From her first book, Aerial View of Louisiana, published in 1979, Cleopatra Mathis has given us poems that somehow manage to be elegant and visceral at once. What has changed in the progression of the six collections since then--in poetry addressing marriage, the mystery of animals, the delicate and indelible bonds of family, illness, and mortality--is that the visceral quotient has steadily increased, though the elegance remains undiminished. For Mathis, the natural world no longer provides the affirmation and solace it once did; the navigation of a darkened hallway at night is a perilous expedition. After the Body charts the depredations of an illness that seems intent on removing the body, piece by piece. Through close and relentless observation of her own physical being, Mathis shows us how miniscule ambition, planning, and a sense of control over our own bodies are--things we so blithely take as real and solid when healthy. Her many publications, awards, and praise from peers testify that she is a lyric poet of the highest order. This expansive new book reflects a brilliant career, and is a necessary addition to any collection.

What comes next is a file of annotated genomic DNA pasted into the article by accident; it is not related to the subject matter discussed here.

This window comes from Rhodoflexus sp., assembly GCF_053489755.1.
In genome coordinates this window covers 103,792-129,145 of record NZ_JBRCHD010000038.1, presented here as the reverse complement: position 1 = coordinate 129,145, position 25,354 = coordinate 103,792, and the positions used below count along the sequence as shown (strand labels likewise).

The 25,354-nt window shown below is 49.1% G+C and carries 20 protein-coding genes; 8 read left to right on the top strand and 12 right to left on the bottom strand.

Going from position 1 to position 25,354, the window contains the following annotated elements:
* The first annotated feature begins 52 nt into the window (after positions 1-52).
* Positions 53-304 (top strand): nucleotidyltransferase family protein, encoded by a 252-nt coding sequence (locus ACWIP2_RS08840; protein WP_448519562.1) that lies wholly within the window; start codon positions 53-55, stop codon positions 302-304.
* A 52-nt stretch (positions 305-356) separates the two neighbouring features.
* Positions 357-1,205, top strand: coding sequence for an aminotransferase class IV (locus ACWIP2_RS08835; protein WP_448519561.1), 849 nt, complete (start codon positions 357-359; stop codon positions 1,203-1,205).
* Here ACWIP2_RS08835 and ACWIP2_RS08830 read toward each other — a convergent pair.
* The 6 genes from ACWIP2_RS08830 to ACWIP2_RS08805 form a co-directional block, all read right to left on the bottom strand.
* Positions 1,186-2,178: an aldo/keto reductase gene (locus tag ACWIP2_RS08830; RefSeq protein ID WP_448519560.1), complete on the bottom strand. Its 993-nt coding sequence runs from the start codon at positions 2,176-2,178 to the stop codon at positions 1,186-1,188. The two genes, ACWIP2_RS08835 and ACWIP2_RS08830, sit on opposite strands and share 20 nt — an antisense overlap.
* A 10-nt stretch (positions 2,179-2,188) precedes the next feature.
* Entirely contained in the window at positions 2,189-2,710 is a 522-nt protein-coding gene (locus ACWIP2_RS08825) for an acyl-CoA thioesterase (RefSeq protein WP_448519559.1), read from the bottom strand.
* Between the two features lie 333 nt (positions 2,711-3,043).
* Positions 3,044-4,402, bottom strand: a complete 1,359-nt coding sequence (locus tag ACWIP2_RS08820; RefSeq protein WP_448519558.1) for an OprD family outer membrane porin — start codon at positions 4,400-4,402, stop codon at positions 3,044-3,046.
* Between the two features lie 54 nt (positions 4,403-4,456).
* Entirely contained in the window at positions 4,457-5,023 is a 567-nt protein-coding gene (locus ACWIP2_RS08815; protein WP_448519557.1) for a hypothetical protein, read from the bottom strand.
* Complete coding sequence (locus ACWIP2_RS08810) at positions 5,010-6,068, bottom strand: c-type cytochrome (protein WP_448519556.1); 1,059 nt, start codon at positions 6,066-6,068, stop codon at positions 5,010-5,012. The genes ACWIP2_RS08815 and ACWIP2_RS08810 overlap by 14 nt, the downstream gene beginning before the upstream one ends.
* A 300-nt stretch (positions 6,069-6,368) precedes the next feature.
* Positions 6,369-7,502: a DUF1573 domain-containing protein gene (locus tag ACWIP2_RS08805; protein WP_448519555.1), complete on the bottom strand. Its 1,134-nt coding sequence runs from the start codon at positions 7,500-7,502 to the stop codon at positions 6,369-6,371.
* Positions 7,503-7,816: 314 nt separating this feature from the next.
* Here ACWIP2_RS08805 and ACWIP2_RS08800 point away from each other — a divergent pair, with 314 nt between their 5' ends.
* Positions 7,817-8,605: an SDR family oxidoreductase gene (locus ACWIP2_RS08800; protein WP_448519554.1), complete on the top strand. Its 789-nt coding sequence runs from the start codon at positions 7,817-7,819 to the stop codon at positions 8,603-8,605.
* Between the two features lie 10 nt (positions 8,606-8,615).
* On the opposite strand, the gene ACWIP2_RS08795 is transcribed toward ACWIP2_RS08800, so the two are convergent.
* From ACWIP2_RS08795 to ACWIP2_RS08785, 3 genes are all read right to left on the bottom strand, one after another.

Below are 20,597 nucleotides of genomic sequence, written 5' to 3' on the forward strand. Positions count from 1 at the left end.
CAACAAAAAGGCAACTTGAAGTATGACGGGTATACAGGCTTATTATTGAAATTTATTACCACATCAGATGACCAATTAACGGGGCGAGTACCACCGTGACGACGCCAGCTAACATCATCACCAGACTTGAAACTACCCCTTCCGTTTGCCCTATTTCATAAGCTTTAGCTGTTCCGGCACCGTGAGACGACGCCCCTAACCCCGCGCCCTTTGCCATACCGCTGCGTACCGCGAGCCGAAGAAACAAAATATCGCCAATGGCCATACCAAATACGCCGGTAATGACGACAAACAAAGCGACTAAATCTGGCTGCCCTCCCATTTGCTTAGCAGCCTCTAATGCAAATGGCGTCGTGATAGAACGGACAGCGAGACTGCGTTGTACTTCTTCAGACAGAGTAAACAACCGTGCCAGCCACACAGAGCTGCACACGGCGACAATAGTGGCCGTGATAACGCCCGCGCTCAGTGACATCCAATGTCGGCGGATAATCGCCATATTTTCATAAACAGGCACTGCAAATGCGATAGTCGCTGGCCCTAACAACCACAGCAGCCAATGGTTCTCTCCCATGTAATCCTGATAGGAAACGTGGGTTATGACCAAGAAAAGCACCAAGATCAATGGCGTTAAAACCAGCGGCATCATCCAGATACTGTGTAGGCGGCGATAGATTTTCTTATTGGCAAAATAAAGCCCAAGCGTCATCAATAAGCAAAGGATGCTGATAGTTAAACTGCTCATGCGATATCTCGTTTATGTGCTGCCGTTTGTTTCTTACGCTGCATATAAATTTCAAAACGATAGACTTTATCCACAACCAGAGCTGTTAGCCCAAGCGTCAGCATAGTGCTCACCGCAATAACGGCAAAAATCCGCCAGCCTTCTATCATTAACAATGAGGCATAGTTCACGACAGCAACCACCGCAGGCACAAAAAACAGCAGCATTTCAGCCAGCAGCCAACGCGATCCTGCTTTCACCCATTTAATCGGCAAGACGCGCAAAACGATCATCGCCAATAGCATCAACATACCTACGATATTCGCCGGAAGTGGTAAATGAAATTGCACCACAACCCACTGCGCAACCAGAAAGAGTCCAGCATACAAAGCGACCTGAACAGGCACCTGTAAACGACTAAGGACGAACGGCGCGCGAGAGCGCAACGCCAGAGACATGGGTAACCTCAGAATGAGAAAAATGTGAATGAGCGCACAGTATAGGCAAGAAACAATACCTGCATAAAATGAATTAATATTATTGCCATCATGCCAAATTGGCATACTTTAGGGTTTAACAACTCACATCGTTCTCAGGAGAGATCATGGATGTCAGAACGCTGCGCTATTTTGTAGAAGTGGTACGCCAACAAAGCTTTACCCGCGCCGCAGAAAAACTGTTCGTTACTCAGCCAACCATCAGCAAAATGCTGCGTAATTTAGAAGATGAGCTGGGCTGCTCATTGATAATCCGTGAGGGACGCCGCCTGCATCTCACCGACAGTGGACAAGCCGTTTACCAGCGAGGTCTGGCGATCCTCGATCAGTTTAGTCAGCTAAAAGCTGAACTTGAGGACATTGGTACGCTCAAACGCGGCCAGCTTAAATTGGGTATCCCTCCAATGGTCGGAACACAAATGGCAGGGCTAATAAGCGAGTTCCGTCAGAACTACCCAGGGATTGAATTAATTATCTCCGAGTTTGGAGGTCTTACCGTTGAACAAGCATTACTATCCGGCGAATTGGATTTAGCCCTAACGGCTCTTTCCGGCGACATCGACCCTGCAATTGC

About the Author
Cleopatra Mathis was born and raised in Ruston, Louisiana, and has lived in New England since 1980. She has published seven previous books of poems, most recently Book of Dog and White Sea, both from Sarabande Books. Her many awards and prizes include a Guggenheim Fellowship, two fellowships from the National Endowment for the Arts, and two Pushcart Prizes. Her poems have appeared widely in journals, magazines, and anthologies, including The New Yorker, Threepenny Review, The Georgia Review, Best American Poetry, and The Extraordinary Tide: Poetry by American Women. The founder of the creative writing program at Dartmouth College in 1982, she lives with her family in East Thetford, Vermont.